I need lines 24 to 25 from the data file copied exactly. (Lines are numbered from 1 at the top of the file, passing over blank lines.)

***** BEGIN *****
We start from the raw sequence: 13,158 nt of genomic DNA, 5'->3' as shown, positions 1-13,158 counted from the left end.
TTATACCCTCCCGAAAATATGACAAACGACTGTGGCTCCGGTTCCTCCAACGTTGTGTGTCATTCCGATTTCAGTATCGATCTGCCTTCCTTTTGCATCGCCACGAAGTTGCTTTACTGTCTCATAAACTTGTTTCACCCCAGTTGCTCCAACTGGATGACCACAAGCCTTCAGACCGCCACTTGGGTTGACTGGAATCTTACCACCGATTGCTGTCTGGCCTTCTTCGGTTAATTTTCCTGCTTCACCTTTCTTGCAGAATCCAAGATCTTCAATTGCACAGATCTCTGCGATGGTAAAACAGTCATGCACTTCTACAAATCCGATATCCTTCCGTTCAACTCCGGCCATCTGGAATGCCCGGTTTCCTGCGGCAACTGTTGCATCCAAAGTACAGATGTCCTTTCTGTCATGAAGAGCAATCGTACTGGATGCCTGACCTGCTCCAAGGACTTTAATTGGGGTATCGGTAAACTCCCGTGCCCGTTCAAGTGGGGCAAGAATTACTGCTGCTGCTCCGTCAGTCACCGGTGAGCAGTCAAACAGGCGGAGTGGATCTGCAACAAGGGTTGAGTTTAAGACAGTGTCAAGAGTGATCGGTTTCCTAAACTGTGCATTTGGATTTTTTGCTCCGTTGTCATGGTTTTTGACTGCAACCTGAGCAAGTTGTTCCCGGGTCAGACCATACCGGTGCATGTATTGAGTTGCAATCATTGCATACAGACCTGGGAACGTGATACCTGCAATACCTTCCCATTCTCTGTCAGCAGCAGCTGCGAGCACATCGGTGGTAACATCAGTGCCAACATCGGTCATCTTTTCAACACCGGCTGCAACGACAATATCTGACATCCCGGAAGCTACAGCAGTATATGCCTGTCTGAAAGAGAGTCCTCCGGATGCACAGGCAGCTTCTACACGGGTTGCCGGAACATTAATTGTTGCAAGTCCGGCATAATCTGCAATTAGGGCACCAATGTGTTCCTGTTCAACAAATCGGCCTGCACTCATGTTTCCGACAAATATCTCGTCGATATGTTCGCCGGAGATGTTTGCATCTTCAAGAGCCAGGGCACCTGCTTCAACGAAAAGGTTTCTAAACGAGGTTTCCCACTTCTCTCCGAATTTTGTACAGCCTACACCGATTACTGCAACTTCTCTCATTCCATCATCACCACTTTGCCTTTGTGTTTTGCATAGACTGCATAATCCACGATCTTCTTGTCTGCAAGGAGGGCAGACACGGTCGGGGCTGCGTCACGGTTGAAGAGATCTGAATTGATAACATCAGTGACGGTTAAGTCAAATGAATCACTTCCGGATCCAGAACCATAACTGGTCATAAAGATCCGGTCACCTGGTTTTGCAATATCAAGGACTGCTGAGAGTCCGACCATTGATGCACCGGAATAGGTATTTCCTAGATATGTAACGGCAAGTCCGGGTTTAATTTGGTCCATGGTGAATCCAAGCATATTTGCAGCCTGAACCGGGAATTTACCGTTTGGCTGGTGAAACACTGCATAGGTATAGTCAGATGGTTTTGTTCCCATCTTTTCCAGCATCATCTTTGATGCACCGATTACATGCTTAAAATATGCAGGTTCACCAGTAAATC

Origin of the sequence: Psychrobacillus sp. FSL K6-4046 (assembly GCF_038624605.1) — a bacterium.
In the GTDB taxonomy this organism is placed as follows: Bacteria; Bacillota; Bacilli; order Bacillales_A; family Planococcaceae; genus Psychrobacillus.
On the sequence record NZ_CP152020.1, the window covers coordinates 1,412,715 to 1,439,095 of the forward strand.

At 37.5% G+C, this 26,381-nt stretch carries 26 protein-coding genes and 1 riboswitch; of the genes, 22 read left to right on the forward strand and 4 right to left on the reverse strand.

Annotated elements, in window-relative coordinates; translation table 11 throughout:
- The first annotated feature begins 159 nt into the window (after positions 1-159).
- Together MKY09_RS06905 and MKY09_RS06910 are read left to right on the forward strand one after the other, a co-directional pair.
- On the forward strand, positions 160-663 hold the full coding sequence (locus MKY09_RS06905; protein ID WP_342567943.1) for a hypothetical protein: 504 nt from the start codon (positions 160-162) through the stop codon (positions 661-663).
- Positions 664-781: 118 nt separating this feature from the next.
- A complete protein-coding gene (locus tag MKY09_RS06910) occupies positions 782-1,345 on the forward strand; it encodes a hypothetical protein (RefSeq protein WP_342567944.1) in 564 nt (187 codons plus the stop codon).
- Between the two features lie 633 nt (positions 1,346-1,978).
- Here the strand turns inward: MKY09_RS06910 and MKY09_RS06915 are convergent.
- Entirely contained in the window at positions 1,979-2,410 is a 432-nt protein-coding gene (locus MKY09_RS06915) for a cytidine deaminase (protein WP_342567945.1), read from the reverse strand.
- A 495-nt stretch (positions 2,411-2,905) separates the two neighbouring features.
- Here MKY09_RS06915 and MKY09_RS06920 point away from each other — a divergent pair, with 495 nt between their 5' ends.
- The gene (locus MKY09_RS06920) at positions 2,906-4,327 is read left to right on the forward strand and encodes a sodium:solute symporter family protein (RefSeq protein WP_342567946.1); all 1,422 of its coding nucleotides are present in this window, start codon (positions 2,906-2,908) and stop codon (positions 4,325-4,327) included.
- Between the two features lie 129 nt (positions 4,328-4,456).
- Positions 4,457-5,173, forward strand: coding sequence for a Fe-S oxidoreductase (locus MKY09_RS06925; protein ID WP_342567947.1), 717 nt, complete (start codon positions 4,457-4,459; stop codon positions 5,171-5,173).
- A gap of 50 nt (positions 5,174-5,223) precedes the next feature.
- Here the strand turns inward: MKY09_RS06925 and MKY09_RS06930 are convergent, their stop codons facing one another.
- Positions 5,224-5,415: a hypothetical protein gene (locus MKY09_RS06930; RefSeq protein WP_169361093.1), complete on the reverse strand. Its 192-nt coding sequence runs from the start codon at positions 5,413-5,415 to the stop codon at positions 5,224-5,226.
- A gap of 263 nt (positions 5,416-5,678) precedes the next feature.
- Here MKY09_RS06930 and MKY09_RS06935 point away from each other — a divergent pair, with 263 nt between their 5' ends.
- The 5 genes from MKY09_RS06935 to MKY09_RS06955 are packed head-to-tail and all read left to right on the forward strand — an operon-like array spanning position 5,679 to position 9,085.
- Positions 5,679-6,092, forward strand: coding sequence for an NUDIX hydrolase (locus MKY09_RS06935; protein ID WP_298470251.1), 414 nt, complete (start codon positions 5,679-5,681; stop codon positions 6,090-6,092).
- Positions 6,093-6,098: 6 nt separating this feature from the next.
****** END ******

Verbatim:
- A gap of 263 nt (positions 5,416-5,678) precedes the next feature.
- Here MKY09_RS06930 and MKY09_RS06935 point away from each other — a divergent pair, with 263 nt between their 5' ends.